Recently a group of students were spotted opening checking accounts and going shopping on a bus — the Money Bus
One hundred twenty-five fourth and fifth graders at Lafayette Park Elementary participated in a program, The Kids Count on the Money Bus, developed by the Networks Financial Institute and sponsored by Indiana State University. The program is a mobile financial literacy classroom for third through fifth grades. Students learn to manage their money; from earning an income to setting spending priorities; from developing budgets to tracking financial accounts, and even the importance of giving to their community.
“The Money Bus helped me learn how to add change in my head, use a debit card, how to write a deposit slip, and to write a check.” fifth-grader Connor Sanburn said.
The staff at Lafayette Park received professional development and a 20-hour comprehensive financial literacy curriculum to teach in the classroom. The lessons each stressed areas of math, economics and reading.
Teacher Chantel Sullivan said the lessons were enjoyable and educational.
“Not only did they cover many of our math, language arts, and social studies standards but they were fun for the students to do. They even made their own bank stand from cardboard and brought it in for the class to play with during lessons,” she said.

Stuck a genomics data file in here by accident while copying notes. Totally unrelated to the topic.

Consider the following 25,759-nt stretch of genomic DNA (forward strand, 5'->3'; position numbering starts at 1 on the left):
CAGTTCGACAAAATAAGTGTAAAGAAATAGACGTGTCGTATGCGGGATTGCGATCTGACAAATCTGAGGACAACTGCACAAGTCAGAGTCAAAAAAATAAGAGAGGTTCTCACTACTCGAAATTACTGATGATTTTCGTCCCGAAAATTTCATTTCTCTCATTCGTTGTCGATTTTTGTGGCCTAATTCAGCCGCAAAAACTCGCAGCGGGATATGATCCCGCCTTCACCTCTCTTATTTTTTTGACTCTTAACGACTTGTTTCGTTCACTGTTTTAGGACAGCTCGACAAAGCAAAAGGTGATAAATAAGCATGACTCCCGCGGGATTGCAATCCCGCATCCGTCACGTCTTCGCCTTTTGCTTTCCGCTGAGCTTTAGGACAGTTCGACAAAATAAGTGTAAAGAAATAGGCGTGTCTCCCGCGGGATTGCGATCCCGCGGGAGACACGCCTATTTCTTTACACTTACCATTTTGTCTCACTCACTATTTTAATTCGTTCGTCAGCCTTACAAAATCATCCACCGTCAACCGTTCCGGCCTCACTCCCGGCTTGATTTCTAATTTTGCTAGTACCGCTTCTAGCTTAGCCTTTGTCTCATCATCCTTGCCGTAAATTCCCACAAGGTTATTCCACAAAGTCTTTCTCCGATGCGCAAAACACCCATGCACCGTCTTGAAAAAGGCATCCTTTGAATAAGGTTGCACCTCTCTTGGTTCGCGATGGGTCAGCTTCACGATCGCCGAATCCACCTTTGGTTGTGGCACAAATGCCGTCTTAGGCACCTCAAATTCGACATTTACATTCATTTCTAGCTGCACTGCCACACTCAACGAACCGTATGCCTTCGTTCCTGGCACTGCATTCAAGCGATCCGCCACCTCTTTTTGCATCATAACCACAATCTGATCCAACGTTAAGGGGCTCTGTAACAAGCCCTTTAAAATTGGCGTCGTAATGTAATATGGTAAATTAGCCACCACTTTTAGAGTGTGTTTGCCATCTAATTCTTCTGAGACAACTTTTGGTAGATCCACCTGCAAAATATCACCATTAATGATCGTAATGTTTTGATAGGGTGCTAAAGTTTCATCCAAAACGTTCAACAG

After the students opened an account at the bank, they boarded the Money Bus in order to apply what they had learned and test their money skills. The students proceeded through a series of stations on the bus where they were challenged to stay within their budgets and balance their earnings with a series of wants and needs. Cleverly-structured content permitted the students to reinforce their financial literacy knowledge as they engaged with fun, interactive exhibits such as the “Wild Ride” video coaster and “Call it!” arcade. Each of the activities allowed the students the chance to earn money for their savings account, decide which items to purchase, and even make virtual donations to charity.
Maddison Fitzgerald said her favorite part was the donation center.
“I decided to give money to Make a Wish Foundation so it can help other kids,” she said.
To wrap up the event, the students were able to use their debit cards to purchase ice cream and then buy a variety of toppings including hot fudge, crushed Oreos, whipped cream and cherries. Thanks to the generosity of Kroger and parents, and to the delight of the students, they received their actual order after they finished their Money Bus visit.
“Actually purchasing an ice cream and receiving it made the experience meaningful and significant to the students.” fifth-grade teacher Katie Suter said.